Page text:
Of course, last but not least, there are limitations to assertions about identity that one can make purely using cryptography. The strongest assertion any asymmetric crypto scheme allows you to make is that someone likely in possession of the private key calculated a value. This is where all these physical tamper-proof requirements become important. Once you get the key material somewhere safe, you need to make sure it's difficult for an adversary to extract it from there.

* Have a look at my Twitter feed for a teardown of a modern device with an anti-tamper mesh. Kudos to our friends at Clover, by the way. They have one of the better anti-tamper schemes I've seen recently. On my old Flickr page, you can also find a tear-down of an IBM 4758 FIPS 140 level 4 device. IBM used Gore anti-tamper meshes for this product.

Those Devil-y Details

Of course, in all the examples of Alice, Bob and Carol, we haven't talked about mechanisms. To trust a child key, you need to know all its parent keys. This means that each device needs to store and verify this chain of keys, starting from the key's parents working its way up to the root. This can be time consuming, but is not done too often.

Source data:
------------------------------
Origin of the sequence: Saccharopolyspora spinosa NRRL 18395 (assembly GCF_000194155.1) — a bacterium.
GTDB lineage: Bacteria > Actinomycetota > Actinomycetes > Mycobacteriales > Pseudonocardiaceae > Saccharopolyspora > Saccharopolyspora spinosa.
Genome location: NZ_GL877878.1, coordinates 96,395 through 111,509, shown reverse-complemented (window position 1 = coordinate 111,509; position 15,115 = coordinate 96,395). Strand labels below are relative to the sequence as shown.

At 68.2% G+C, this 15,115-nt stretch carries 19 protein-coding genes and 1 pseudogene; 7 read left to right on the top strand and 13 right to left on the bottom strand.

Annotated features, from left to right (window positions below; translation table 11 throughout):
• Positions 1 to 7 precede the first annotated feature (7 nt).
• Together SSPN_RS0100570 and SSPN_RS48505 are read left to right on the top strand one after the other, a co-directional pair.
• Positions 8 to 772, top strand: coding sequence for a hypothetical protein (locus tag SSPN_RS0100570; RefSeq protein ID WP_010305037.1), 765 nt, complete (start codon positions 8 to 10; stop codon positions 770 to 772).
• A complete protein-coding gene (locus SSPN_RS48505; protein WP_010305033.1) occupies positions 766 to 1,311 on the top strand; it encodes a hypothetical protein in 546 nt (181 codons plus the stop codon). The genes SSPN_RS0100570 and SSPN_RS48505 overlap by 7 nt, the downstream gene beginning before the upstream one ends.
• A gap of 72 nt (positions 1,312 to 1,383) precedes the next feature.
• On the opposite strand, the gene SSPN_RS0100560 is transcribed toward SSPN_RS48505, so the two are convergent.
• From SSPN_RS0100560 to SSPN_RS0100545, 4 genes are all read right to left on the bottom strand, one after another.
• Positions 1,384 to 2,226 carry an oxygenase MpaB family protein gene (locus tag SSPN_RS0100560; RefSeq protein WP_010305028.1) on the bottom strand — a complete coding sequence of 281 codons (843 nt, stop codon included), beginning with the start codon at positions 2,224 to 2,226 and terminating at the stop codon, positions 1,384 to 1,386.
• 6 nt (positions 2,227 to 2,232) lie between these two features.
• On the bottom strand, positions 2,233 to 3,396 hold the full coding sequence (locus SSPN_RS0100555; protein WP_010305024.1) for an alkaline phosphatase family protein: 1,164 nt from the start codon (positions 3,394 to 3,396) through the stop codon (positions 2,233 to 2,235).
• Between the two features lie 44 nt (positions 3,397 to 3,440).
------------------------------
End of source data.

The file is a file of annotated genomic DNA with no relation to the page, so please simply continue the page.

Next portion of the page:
Storage and representation of these certificates is also a challenge. Never more have I seen something go wrong than with X.509 implementations. If you end up using X.509, do yourself a favor. Have a glance at mbedTLS, it has some well tested code for managing certificate chains. Something custom isn't always out of the question, but there is always risk in rolling your own trust systems.

Legal contracts aren't fool-proof. This is one way of managing trust, enforced through the courts and large sums of money. The smart contract folks and otherwise would say this is not adequate for all cases. Of course, Bob is a business building a product at this stage, and is trying to capture a market. So maybe this all works well enough for what he needs.